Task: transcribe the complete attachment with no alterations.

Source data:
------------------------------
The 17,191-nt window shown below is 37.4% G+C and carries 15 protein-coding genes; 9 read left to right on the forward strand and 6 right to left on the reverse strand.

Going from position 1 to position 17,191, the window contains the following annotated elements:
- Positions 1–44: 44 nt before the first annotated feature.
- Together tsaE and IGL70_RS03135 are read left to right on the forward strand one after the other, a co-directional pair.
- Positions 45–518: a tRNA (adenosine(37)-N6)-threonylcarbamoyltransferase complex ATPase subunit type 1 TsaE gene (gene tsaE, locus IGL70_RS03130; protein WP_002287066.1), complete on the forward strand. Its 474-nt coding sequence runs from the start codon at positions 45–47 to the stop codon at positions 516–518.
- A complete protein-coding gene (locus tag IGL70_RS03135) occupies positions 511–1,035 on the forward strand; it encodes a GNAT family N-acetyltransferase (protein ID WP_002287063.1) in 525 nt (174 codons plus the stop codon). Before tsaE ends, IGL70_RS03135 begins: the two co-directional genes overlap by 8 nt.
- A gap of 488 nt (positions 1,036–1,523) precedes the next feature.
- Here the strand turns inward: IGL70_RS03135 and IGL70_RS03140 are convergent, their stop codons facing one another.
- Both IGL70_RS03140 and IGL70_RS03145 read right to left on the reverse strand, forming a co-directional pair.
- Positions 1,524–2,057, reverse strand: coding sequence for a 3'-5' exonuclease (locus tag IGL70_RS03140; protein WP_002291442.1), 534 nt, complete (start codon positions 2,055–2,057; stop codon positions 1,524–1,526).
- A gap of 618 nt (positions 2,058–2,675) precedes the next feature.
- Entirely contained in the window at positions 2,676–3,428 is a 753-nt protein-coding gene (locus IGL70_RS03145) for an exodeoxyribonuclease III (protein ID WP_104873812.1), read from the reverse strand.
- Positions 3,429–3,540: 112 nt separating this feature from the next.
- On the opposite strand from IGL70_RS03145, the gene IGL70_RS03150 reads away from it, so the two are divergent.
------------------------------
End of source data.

The 17,191-nt window shown below is 37.4% G+C and carries 15 protein-coding genes; 9 read left to right on the forward strand and 6 right to left on the reverse strand.

Going from position 1 to position 17,191, the window contains the following annotated elements:
- Positions 1–44: 44 nt before the first annotated feature.
- Together tsaE and IGL70_RS03135 are read left to right on the forward strand one after the other, a co-directional pair.
- Positions 45–518: a tRNA (adenosine(37)-N6)-threonylcarbamoyltransferase complex ATPase subunit type 1 TsaE gene (gene tsaE, locus IGL70_RS03130; protein WP_002287066.1), complete on the forward strand. Its 474-nt coding sequence runs from the start codon at positions 45–47 to the stop codon at positions 516–518.
- A complete protein-coding gene (locus tag IGL70_RS03135) occupies positions 511–1,035 on the forward strand; it encodes a GNAT family N-acetyltransferase (protein ID WP_002287063.1) in 525 nt (174 codons plus the stop codon). Before tsaE ends, IGL70_RS03135 begins: the two co-directional genes overlap by 8 nt.
- A gap of 488 nt (positions 1,036–1,523) precedes the next feature.
- Here the strand turns inward: IGL70_RS03135 and IGL70_RS03140 are convergent, their stop codons facing one another.
- Both IGL70_RS03140 and IGL70_RS03145 read right to left on the reverse strand, forming a co-directional pair.
- Positions 1,524–2,057, reverse strand: coding sequence for a 3'-5' exonuclease (locus tag IGL70_RS03140; protein WP_002291442.1), 534 nt, complete (start codon positions 2,055–2,057; stop codon positions 1,524–1,526).
- A gap of 618 nt (positions 2,058–2,675) precedes the next feature.
- Entirely contained in the window at positions 2,676–3,428 is a 753-nt protein-coding gene (locus IGL70_RS03145) for an exodeoxyribonuclease III (protein ID WP_104873812.1), read from the reverse strand.
- Positions 3,429–3,540: 112 nt separating this feature from the next.
- On the opposite strand from IGL70_RS03145, the gene IGL70_RS03150 reads away from it, so the two are divergent.